News of the Weird: Part-time chip tasters and DNA data storage
Location, Location, Location
A highlight of the recent upmarket surge in Brooklyn, N.Y., as a residential and retail favorite, was the asking price for an ordinary parking space in the garage at 845 Union Street in the Park Slope neighborhood: $300,000 (also carrying a $240-a-month condominium fee and $50 monthly taxes). That’s similar to the price of actual one-bedroom apartments in less ritzy Brooklyn neighborhoods like Gravesend (a few miles away).
Saginaw, Michigan, defense lawyer Ed Czuprynski had beaten a felony DUI arrest in December, but was sentenced to probation on a lesser charge in the incident, and among his restrictions was a prohibition on drinking alcohol — which Czuprynski acknowledged in March that he has since violated at least twice. However, at that hearing (which could have meant jail time for the violations), Czuprynski used the opportunity to beg the judge to remove the restriction altogether, arguing that he can’t be “effective” as a lawyer unless he is able to have a drink now and then. (At press time, the judge was still undecided.)
Fine Points of the Law
Residents in southern Humboldt County, California, will vote in May on a proposed property tax increase to fund a community hospital in Garberville to serve a web of small towns in the scenic, sparsely populated region, and thanks to a county judge’s March ruling, the issue will be explained more colorfully. Opponent Scotty McClure was initially rebuffed by the registrar when he tried to distribute, as taxpayer-funded “special elections material,” contempt for “Measure W” by including the phrase “(insert fart smell here)” in the description. The registrar decried the damage to election “integrity” by such “vulgarity,” but Judge Timothy Cissna said state law gives him jurisdiction only over “false” or “misleading” electioneering language.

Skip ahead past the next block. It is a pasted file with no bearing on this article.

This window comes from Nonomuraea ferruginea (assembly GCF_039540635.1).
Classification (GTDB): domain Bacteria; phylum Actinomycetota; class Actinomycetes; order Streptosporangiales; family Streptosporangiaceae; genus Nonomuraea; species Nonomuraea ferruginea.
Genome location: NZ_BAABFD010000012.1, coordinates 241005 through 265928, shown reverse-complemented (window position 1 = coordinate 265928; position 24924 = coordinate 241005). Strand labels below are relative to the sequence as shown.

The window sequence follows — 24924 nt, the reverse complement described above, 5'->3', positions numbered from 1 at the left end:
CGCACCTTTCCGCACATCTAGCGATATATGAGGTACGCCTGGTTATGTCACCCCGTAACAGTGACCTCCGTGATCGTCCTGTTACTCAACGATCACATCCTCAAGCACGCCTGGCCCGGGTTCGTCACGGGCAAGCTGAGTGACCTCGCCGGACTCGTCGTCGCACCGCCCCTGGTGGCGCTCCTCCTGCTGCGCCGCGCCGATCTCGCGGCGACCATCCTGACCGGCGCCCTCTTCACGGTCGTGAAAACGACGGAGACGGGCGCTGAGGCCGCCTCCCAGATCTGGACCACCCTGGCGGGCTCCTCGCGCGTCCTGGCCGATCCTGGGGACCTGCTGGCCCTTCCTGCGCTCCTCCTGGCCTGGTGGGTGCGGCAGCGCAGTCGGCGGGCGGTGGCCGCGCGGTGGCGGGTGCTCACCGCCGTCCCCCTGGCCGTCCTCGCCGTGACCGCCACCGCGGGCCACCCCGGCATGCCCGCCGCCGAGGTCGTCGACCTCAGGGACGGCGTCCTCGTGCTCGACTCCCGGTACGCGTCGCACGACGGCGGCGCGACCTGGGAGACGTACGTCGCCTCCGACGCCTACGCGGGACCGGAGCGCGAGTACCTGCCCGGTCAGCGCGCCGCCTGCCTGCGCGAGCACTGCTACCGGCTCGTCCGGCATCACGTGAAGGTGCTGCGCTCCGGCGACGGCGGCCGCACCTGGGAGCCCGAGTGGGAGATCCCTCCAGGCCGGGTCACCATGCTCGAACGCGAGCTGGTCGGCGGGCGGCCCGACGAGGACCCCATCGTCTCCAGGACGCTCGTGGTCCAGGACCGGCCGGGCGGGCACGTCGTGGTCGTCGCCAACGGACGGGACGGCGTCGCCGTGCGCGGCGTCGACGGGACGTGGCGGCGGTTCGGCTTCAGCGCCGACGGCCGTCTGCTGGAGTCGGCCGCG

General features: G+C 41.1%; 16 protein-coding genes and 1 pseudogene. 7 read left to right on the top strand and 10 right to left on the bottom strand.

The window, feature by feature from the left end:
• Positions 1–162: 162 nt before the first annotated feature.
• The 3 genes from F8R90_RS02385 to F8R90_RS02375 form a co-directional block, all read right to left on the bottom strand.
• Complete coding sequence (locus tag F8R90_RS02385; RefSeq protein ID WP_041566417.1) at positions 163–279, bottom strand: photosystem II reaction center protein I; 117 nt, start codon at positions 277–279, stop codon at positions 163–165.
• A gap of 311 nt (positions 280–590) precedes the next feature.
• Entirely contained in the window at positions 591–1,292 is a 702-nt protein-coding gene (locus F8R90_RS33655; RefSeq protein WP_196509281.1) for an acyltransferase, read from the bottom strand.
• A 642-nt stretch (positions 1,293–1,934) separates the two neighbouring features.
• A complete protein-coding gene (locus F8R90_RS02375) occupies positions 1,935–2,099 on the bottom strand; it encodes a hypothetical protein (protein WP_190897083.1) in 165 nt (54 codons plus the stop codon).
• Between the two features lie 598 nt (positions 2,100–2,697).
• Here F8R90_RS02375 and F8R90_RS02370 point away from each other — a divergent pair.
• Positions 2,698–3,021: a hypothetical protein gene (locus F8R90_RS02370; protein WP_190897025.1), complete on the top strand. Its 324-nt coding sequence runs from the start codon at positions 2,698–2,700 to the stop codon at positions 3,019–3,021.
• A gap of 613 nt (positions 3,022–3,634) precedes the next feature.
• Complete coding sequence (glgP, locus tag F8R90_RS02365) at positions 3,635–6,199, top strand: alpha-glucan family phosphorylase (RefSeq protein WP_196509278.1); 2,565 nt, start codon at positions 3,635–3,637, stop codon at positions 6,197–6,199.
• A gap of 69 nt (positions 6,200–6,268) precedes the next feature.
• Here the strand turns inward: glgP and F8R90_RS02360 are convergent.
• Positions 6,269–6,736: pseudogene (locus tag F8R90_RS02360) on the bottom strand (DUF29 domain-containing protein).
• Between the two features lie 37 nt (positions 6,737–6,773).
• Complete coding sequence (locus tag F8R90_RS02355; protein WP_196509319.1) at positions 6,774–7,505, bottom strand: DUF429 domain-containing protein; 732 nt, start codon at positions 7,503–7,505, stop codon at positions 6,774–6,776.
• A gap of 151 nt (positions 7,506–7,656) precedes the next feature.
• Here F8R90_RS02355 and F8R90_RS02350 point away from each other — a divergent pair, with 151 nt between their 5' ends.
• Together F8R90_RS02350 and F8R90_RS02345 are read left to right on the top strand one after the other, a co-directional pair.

Can’t Possibly Be True
1.) News of the Weird has written several times (as technology progressed) about Matt McMullen’s “RealDoll” franchise — the San Marcos, California, engineer’s richly detailed flexible silicone mannequins that currently sell for $5,500 and up (more with premium custom features). Even before the recent success of the very humanish, artificially intelligent (AI) android “hosts” on TV’s “Westworld,” McMullen revealed that his first AI doll, “Harmony,” will soon be available with a choice of 12 “personalities,” including “intellectualism” and “wit,” to mimic an emotional bond to add to the sexual. A recent University of London conference previewed a near future when fake women routinely provide uncomplicated relationships for lonely (or disturbed) men. (Recently, in Barcelona, Spain, a brothel opened offering four “realdolls” “disinfected after each customer” — though still recommending condoms.)
2.) Scientists at Columbia University and the New York Genome Center announced that they have digitally stored (and retrieved) a movie, an entire computer operating system and a $50 gift card on a single drop of DNA. In theory, wrote the researchers in the journal Science, they might store, on one gram of DNA, 215 “petabytes” (i.e., 215 million gigabytes — enough to run, say, 10 million HD movies) and could reduce all the data housed in the Library of Congress to a small cube of crystals.
3.) An office in the New York City government, suspicious of a $5,000 payment to two men in the 2008 City Council election of Staten Island’s Debi Rose, opened an investigation, which at $300 an hour for the “special prosecutor,” has now cost the city $520,000, with his final bill still to come. Despite scant “evidence” and multiple opportunities to back off, the prosecutor relentlessly conducted months-long grand jury proceedings, fought several court appeals, had one 23-count indictment almost immediately crushed by judges, and enticed state and federal investigators to (fruitlessly) take on the Staten Island case. In March, the city’s Office of Court Administration finally shrugged and closed the case.
A chain reaction of fireworks in Tultepec, Mexico, in December had made the San Pablito pyro marketplace a scorched ruin, with more than three dozen dead and scores injured, leaving the town to grieve and, in March, to solemnly honor the victims — with even more fireworks. Tultepec is the center of Mexico’s fireworks industry, with 30,000 people dependent on explosives for a living. Wrote The Guardian, “Gunpowder” is in “their blood.”
Miscellaneous Economic Indicators
1.) “Bentley” the cat went missing in Marina Del Rey, California, on Feb. 26 and as of press time had not been located — despite a posted reward of $20,000. (A “wanted” photo is online, if you’re interested.)
2.) British snack food manufacturer Walkers advertised in February for a part-time professional chip taster, at the equivalent of $10.55 an hour.
3.) An Australian state administrative tribunal awarded a $90,000 settlement after a cold-calling telemarketer sold a farm couple 2,000 ink cartridges (for their one printer) by repeated pitches.
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